Who gets your vote as Ireland's greatest ever soccer player?
The next generation are about to embark on the road to Rio in 2014, but who is Ireland’s greatest ever soccer player? We decided to put it to a vote.
It’s a debate that has taken place on barstools across the country on countless occasions and has probably caused plenty of bar-room brawls at the same time, but with Ireland about to start the road to the 2014 World Cup in the glorious nation of Kazakhstan, we thought we’d start it up again.
So, who do you think is Ireland’s greatest ever soccer player? Obviously there are a whole load of candidates, but to narrow the scope of the debate we decided to nominate the five players that we believe have most distinguished themselves in a green jersey down through the years.
The likes of Johnny Carey and Noel Cantwell were undoubtedly great servants, but with our readership in mind, we felt it unfair to include players from that generation with such little video evidence and thus have nominated players who most Irish fans will have seen at close hand or in readily available archive and YouTube footage.
Below is the list of names of our candidates and a brief explanation as to why we feel they deserve to be considered amongst the best Irish players ever.
As well as being a convenient place to stalk attractive former female schoolmates, Facebook is arguably the best barometer of one’s popularity these days so in that spirit, we’d ask you to cast your vote by heading on over to our Facebook page and ‘liking’ the picture of your chosen player that will be on the page between now and Thursday evening. We’ll be back on Friday to let you know who came out on top.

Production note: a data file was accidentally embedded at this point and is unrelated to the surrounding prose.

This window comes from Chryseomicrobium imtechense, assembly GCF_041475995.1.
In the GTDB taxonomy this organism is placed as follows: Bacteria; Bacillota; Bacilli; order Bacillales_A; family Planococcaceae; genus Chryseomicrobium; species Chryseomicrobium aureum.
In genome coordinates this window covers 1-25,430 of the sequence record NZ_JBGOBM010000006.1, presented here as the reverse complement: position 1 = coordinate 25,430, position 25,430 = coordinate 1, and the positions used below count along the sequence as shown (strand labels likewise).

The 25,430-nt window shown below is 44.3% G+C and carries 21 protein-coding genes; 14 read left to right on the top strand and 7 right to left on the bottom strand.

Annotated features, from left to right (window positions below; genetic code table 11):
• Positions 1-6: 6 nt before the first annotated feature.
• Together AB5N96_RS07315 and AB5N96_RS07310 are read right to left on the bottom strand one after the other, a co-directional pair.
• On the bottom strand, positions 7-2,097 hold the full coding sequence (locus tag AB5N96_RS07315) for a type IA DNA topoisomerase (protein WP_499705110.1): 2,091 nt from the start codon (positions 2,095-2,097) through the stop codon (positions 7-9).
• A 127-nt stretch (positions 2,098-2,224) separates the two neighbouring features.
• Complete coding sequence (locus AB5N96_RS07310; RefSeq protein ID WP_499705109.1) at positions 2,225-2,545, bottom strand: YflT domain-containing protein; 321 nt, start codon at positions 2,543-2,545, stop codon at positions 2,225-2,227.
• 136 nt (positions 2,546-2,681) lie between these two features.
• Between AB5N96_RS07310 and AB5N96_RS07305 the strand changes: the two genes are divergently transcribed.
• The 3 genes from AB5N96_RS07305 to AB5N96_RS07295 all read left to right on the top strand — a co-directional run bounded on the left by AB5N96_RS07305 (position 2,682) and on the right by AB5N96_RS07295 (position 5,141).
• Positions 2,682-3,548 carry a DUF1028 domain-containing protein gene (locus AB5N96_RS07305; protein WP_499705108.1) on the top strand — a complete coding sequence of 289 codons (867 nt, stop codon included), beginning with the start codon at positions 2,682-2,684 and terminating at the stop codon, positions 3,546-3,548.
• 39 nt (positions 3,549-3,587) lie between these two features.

As one of Manchester United’s best players for years, Keano’s ability was never in doubt, but it was his leadership and his influence that truly made him one of the greats.
His performances in the run-up to the 2002 World Cup were arguably his finest in a green shirt, which made his subsequent absence from the tournament such a shame. Continues to divide opinion because of his personality and everything that went on in Saipan, but nobody doubts the impact he made when he did put on the jersey.
It’s debatable as to whether a more loved and worshipped player has ever played for Ireland and there are numerous reasons for our fixation with the Black Pearl of Inchicore. Despite playing on one leg for the majority of his international career, heroic, medical science-defying performances were McGrath’s stock-in-trade, his finest hour coming when he repeatedly repelled Baggio and company against Italy in USA ’94.
Most Irish supporters of this generation would find it hard to look past Roy Keane as Ireland’s greatest ever occupant of the engine room, but Giles was just as tough as the Corkman and probably a better passer of the ball too. Put the two of them together and you’d have a partnership that no team would relish going up against.
He comes across a bit moany these days, but Chippy is probably the greatest creative talent this country has ever produced. The Dubliner possessed a wand of a left foot and although himself and Jack Charlton didn’t always get on towards the end of his playing days, he still had plenty of fine days in green, particularly his debut against USSR in 1974 and his goal against Brazil 13 years later.
Ireland don’t create many players of Brady’s ilk, but at his peak, he really was one of the best around.
Unlike contemporaries Shay Given, Damien Duff and Richard Dunne, Keane enjoys a fairly lukewarm relationship with the Irish fans and it is a mystery why. For a country like Ireland, Keane’s record of 53 goals in 120 internationals is incredible, yet cynical Irish fans will throw out excuses about scoring in friendlies and being too selfish in front of goal.
Granted, he’s scored his fair share of friendly goals, but as he did against Paris in ’09 and against Spain and Germany in ’02, he does it on the big occasion as well and selfishness is a trait shared by the most lethal of strikers.
Ireland have never had a predator like him before and we’ll probably never have anyone like him again.